We are blogging on “Non-competes, Trade Secrets, Fiduciary Duties, and the Inevitable Disclosure Doctrine.” Mark Oberti has prepared a detailed paper on all of these issues, which can be found here.
In the past two posts, we blogged about trade secrets cases where courts of appeals found that district courts had not erred in granting temporary injunctions. In the following cases, courts of appeals found that the district courts had properly refused to enter temporary injunctions based on alleged trade secret misappropriation:
• Dallas Anesthesiology Associates, P.A. v. Texas Anesthesia Group, P.A., 190 S.W.3d 891 (Tex. App.–Dallas 2006, no pet.) (denial of plaintiff anesthesiology professional association’s application for temporary injunction was not an abuse of discretion, where there was conflicting evidence as to whether defendants had breached their fiduciary duties, misappropriated confidential information, or tortiously interfered with business relationships; in light of such conflicting evidence, plaintiff failed to prove a probable right to the relief sought).
• TMC Worldwide, L.P. v. Gray, 178 S.W.3d 29 (Tex. App.–Houston [1st Dist.] 2005, no pet.) (district court properly denied application for temporary injunction because the evidence was sufficient to support finding that former employer did not show a probability of success in proving that its customer list was entitled to trade secret protection so as to grant temporary injunction in trade secret action against former employee; there was no evidence that former employee used the list to obtain 16 customers which were on that list, but rather former employee testified that the 16 customers were obtained through other sources or they sought to continue business with former employee due to his prior relationship with them).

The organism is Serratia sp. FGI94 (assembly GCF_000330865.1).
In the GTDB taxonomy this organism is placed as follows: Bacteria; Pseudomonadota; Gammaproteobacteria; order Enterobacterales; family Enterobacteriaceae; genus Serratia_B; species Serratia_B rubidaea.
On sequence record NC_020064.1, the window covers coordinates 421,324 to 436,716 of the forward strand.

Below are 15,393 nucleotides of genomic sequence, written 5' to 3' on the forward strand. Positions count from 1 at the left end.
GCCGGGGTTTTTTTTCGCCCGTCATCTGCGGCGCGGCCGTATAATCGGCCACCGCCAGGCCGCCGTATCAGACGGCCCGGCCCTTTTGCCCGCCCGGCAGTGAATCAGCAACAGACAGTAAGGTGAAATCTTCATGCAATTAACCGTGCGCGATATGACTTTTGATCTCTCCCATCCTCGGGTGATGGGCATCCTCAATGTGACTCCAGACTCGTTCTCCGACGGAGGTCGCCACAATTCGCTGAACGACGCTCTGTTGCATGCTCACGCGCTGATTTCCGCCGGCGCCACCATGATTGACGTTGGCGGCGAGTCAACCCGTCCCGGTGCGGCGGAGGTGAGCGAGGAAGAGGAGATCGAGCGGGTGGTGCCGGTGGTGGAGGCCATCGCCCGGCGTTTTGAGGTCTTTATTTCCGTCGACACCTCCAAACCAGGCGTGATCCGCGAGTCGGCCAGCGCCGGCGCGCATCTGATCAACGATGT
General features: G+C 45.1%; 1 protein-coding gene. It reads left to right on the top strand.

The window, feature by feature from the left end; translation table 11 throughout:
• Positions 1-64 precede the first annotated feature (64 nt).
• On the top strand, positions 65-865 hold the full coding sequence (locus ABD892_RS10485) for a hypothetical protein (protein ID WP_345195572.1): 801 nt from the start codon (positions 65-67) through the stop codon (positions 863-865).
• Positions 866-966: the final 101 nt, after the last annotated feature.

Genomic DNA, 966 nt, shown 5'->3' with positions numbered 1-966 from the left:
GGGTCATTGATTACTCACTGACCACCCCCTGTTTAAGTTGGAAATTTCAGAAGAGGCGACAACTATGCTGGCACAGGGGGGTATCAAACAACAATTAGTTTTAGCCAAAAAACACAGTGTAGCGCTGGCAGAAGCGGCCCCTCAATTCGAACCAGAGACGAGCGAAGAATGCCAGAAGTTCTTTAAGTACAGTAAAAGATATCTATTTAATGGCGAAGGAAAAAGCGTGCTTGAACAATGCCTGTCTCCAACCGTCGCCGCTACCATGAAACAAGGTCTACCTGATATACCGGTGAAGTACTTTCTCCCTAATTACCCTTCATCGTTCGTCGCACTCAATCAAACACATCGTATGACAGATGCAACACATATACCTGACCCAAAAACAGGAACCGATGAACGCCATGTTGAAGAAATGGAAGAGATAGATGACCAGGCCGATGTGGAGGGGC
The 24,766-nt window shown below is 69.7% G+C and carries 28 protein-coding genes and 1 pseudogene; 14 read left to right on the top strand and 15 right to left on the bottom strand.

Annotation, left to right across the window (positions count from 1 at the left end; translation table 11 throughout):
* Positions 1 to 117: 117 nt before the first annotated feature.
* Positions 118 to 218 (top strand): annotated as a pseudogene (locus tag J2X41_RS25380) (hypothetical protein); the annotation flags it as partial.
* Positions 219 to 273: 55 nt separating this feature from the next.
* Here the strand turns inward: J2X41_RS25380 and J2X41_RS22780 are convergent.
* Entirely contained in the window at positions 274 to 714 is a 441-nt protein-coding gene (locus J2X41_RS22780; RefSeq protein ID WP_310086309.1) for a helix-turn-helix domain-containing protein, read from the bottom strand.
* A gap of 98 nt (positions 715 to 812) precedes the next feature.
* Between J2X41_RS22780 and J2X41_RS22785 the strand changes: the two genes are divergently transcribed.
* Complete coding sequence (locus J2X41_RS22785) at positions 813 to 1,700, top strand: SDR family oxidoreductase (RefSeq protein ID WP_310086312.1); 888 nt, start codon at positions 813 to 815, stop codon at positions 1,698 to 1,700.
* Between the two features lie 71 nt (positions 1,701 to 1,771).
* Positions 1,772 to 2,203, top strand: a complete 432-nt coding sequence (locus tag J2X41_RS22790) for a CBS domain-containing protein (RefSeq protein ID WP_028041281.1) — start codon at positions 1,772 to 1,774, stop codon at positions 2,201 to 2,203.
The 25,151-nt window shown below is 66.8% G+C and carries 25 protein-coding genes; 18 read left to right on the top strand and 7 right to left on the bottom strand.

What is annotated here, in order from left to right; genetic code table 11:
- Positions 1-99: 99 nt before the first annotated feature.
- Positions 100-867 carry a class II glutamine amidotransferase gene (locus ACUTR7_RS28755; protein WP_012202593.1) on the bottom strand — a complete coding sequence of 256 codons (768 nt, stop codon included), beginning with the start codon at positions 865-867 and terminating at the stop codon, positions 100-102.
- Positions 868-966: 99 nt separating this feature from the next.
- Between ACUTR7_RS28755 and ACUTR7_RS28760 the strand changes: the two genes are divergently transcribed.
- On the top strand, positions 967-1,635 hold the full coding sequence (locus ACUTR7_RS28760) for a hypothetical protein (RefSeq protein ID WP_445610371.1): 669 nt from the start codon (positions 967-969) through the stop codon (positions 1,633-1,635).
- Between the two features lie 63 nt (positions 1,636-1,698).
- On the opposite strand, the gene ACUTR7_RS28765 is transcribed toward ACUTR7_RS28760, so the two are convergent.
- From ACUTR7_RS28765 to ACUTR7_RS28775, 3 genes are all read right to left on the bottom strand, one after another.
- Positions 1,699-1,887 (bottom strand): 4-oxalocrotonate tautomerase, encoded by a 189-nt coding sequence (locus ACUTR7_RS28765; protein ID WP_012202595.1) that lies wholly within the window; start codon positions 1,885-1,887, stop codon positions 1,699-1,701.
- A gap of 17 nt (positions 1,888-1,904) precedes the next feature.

• Sands v. Estate of Buys, 160 S.W.3d 684 (Tex. App.–Fort Worth 2005, no pet.) (district court properly denied application for temporary injunction because estate of deceased owner of accounting corporation did not establish a probability of success in proving that clients’ identities deserved trade secret protection, so as to entitle estate to temporary injunction to prohibit former accountant from contacting clients; clients’ identities were known by many people outside the corporation, including other former accountants and the clients themselves, corporation made little effort to guard identities or compile a client list, and information regarding the identities could be acquired by others fairly easily).
• EMSL Analytical, Inc. v. Younker, 154 S.W.3d 693 (Tex. App.–Houston [14th Dist.] 2004, no pet.) (district court properly denied application for temporary injunction where there was no evidence former employee was currently violating nondisclosure clause or that there was any likelihood that she would in the future, so as to show a probable, imminent, and irreparable injury necessary to support a temporary injunction; even though she was working for former employer’s customer, evidence only established a theoretical possibility that former employee could take customer away from former employer or that she could divulge confidential information).